A convoy of driverless U.S. Army trucks uses Lockheed Martin AMAS technology to move along a South Carolina roadway at 40 mph.

Unmanned convoy passes second driving demo

The Army’s Tank-Automotive Research, Development and Engineering Center (TARDEC) and Lockheed Martin passed the latest round of tests validating the ability of driverless military-truck convoys to operate  safely in a variety of environments.

In the most recent demonstrations, the Autonomous Mobility Appliqué System (AMAS) completed a series of fully autonomous convoy tests involving an unmanned leader vehicle followed by a convoy of up to six additional, autonomous follower vehicles operating at speeds as high as 40 mph.

The tests doubled the length and speed of convoys previously demonstrated under the program, Lockheed said in its announcement.

Earlier this year at Fort Hood, Texas, AMAS completed the first series of separate tests in which two driverless Palletized Loading System prime movers and an M915 tractor trailer truck interacted with a manned gun truck escort.

The convoy negotiated oncoming traffic, followed rules of the road, recognized and avoided pedestrians and various obstacles, and then used intelligence and decision-making abilities to re-route itself through a maze of test areas to complete both complex urban and rural line haul missions, according to TARDEC.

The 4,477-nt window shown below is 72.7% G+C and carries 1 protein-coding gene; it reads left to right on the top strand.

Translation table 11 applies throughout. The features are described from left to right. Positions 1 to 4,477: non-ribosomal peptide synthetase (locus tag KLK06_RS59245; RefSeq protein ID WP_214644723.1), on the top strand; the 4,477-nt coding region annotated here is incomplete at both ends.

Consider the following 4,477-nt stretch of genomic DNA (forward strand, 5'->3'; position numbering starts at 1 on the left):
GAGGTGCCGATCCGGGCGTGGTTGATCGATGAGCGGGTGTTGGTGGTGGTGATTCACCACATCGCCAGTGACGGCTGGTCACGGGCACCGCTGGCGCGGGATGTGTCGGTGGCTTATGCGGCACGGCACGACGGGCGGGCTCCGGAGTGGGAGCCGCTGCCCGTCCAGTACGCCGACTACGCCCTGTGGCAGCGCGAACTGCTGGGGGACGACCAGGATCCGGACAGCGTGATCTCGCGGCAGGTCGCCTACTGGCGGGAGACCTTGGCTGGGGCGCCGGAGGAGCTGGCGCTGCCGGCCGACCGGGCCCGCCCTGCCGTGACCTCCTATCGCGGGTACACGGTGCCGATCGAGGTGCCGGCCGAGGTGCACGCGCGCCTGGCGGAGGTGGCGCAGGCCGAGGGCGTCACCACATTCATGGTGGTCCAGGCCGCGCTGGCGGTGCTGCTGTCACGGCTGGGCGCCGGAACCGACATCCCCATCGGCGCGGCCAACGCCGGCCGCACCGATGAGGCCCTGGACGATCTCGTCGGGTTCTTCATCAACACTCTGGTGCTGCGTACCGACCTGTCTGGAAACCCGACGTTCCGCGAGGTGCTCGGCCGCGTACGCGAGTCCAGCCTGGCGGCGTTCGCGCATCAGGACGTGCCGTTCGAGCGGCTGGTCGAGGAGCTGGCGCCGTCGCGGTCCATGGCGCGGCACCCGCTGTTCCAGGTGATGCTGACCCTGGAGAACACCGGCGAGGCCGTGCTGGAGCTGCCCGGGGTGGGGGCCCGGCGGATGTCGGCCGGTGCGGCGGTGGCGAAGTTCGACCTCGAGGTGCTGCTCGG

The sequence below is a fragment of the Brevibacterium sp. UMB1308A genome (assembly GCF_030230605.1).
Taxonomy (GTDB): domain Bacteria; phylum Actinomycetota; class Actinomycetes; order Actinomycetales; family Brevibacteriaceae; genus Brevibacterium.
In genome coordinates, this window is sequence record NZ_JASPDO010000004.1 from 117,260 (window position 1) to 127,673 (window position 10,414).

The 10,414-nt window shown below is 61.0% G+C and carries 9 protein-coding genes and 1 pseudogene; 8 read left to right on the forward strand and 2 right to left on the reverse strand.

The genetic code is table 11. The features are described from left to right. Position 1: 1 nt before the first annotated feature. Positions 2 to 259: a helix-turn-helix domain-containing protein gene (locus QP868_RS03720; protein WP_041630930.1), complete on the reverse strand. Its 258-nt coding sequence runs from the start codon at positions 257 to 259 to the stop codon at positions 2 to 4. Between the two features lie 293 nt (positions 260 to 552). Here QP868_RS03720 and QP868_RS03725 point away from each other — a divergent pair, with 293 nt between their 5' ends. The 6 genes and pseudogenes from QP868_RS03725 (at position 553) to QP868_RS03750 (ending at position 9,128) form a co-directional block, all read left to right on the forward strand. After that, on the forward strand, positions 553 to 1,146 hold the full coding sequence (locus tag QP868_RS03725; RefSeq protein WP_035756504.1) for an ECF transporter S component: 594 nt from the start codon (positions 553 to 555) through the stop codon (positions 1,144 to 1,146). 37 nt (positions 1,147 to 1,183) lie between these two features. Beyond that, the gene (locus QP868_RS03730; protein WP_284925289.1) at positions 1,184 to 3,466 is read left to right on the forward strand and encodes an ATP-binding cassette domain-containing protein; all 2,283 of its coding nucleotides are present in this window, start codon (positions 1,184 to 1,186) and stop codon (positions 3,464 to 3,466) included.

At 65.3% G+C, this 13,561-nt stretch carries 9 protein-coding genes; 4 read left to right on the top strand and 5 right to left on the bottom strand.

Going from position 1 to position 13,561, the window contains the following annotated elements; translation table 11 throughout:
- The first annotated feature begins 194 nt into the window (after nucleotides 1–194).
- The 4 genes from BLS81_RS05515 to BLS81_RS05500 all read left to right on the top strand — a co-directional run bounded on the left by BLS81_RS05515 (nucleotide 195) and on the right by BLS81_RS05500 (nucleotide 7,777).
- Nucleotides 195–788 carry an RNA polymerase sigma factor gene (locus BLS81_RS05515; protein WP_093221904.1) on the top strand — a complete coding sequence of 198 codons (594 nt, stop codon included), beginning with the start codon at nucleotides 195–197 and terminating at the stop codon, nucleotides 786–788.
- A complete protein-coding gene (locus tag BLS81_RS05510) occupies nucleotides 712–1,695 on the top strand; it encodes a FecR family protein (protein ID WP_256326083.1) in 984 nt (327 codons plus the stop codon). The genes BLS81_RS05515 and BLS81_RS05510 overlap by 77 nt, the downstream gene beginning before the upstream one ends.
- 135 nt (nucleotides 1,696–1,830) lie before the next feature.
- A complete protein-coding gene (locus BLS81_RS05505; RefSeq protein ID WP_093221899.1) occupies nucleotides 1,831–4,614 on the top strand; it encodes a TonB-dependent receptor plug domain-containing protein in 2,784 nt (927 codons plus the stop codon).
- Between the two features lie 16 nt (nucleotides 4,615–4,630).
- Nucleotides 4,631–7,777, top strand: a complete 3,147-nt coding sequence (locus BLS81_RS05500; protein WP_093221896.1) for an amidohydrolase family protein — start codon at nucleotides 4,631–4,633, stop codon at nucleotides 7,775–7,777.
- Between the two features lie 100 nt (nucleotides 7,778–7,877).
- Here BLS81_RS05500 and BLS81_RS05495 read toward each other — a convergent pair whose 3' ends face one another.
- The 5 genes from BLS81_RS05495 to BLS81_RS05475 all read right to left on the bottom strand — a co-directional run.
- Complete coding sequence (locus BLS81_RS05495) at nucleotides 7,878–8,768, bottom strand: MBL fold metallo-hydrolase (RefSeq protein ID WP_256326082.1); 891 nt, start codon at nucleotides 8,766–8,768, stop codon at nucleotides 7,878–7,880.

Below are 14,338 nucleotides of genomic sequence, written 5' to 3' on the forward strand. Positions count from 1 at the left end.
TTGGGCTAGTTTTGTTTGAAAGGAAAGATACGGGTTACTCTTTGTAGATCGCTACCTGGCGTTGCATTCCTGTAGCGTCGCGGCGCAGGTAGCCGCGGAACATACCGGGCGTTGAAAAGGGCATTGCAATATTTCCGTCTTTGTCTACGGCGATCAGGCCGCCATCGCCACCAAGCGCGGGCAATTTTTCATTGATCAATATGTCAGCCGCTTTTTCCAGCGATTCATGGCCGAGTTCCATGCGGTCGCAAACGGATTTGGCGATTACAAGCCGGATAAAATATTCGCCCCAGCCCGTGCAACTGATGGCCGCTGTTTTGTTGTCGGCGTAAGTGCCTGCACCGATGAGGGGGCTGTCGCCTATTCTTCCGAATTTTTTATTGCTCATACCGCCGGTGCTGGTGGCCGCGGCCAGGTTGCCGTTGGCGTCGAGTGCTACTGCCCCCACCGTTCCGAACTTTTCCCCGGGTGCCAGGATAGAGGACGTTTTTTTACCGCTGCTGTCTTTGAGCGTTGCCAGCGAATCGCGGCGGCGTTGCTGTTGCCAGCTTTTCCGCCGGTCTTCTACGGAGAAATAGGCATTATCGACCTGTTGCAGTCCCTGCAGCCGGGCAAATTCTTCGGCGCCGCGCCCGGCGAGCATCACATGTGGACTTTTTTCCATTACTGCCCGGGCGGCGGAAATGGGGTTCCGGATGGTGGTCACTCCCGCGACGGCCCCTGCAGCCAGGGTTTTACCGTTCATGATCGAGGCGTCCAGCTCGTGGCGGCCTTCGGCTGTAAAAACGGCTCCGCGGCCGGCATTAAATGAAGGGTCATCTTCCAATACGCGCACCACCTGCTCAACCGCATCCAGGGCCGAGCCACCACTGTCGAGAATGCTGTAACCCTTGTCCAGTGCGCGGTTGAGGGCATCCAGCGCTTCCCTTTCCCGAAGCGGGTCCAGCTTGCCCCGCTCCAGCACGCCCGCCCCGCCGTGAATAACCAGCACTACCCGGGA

The Unmanned Mission Module part of AMAS, which includes a high-performance LIDAR sensor, and additional algorithms, is installed as a kit and can be used on virtually any military vehicle.

The AMAS hardware and software are designed to automate the driving task on current tactical vehicles.

The Army expects AMAS not only to keep soldiers at safe distances from dangerous situations, but also to provide them with increased situational awareness on manned missions. The robotic modes free up the vehicle crew to watch closely for enemy threats, while still leaving them the option of manually taking control of the vehicle if necessary.

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